The Competition and Markets Authority (CMA) today said it was opening enforcement cases against four of the UK’s biggest housebuilders over suspicions they may have broken consumer protection law in relation to leasehold homes.
The CMA today said it was opening enforcement actions focusing on the practices of Barratt Developments, Countryside Properties, Persimmon Homes and Taylor Wimpey.
The CMA said it had “uncovered troubling evidence of potentially unfair terms concerning ground rents in leasehold contracts and potential mis-selling”.
It said it was “concerned that leasehold homeowners may have been unfairly treated and that buyers may have been misled by developers”.
The CMA said it suspected consumers may have been misled in connection with ground rents on leasehold properties, misled about the availability of freehold properties and misled about the cost of converting leasehold to freehold.
The watchdog said it was concerned developers had used unfair sales tactics – such as unnecessarily short deadlines to complete purchases – to pressure people into buying properties.
The CMA said the use of unfair contract terms mean homeowners have to pay escalating ground rents, which in some cases can double every 10 years.
The CMA also said it was looking into further ground rent increases based on the retail price index and said it “may take enforcement action should it find evidence of unfair practices in relation to these”.
The watchdog said it had written to Barratt, Countryside, Persimmon, and Taylor Wimpey outlining its concerns and requiring information.
It threatened to take the companies to court if they do not offer legal commitments they will change the way they do business.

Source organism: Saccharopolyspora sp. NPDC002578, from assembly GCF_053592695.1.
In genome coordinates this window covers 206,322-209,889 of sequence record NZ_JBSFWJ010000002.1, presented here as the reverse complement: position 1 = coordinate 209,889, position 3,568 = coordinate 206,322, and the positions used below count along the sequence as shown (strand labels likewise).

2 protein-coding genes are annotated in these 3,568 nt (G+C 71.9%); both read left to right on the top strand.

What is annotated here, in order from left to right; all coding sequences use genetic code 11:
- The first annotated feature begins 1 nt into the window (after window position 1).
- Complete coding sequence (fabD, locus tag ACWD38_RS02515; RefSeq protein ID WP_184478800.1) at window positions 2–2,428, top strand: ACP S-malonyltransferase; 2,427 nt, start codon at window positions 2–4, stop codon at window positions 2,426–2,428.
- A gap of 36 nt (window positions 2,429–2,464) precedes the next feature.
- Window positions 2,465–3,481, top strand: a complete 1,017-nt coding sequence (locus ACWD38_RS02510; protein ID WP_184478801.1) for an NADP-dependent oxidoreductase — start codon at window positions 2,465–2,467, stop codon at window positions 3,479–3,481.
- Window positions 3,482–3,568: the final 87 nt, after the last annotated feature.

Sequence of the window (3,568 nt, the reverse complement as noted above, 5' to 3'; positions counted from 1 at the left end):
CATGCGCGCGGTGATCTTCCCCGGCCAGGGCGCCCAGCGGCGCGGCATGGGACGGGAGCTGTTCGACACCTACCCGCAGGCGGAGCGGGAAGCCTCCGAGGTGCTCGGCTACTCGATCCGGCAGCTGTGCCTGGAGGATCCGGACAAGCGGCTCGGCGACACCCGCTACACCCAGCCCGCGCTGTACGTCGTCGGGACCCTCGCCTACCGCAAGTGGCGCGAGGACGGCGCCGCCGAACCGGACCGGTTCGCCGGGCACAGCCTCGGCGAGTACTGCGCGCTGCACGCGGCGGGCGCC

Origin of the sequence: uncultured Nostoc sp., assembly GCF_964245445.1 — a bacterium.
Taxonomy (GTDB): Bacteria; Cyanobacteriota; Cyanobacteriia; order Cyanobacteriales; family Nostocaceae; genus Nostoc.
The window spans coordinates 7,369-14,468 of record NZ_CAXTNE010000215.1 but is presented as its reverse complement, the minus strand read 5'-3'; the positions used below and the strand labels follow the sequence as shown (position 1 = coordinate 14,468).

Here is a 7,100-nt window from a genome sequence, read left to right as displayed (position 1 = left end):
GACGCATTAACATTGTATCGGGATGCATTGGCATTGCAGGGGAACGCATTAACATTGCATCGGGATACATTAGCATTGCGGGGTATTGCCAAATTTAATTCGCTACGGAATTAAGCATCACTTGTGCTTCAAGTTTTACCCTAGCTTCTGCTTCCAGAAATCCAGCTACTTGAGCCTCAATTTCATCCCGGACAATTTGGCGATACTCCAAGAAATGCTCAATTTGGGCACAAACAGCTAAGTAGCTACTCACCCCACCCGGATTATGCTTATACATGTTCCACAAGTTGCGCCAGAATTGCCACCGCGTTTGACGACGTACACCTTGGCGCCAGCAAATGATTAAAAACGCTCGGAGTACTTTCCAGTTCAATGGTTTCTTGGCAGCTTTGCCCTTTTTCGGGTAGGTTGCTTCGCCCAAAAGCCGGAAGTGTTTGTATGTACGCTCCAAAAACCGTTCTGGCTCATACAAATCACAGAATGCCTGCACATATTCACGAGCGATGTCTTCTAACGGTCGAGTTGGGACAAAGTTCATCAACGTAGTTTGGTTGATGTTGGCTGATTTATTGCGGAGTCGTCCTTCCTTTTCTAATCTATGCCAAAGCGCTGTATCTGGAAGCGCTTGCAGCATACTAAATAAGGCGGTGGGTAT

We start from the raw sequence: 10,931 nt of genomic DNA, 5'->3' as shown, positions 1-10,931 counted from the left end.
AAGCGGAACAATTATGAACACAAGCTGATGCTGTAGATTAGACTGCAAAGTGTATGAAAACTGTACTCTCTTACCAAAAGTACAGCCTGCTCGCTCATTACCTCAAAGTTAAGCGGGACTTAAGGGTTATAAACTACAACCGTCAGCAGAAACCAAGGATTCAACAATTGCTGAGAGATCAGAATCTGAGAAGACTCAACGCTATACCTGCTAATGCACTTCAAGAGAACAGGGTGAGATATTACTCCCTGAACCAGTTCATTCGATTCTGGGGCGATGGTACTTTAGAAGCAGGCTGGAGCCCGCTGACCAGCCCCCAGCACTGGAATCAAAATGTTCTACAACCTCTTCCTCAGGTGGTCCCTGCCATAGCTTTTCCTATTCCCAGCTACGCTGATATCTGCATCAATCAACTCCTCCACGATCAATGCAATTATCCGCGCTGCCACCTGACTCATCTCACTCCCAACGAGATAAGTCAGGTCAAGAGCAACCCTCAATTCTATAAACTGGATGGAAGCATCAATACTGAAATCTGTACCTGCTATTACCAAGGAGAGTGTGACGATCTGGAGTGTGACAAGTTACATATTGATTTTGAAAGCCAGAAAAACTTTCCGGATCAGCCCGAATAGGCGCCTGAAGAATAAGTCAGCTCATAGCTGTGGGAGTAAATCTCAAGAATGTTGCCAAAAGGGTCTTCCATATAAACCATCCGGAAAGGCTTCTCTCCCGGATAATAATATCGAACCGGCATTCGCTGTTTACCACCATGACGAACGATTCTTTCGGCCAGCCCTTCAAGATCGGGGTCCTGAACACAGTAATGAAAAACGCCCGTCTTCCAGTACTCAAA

Andrea Coscelli, CMA chief executive, said: “It is unacceptable for housing developers to mislead or take advantage of homebuyers. That’s why we’ve launched today’s enforcement action.
“Everyone involved in selling leasehold homes should take note: if our investigation demonstrates that there has been mis-selling or unfair contract terms, these will not be tolerated.”
Barratt said: “We are committed to putting our customers first and will continue to cooperate with the CMA whilst it completes its investigation.”
Persimmon said: “A proportion of our properties were sold on a leasehold basis in the past.
“Following consultation with government, stakeholders and customers we took the decision to stop selling leasehold houses where Persimmon owns the land freehold in 2017.
“Any customers of a Persimmon leasehold property in the last six years have been given the right to buy their lease at below market value and many have done so.
“We look forward to engaging fully with the CMA on this issue as they continue their investigation.”
Taylor Wimpey said: “Taylor Wimpey will continue to fully cooperate with the CMA, provide the further information to be requested by the CMA in the coming weeks and work with them to better understand their position.”
Countryside Properties was contacted for comment.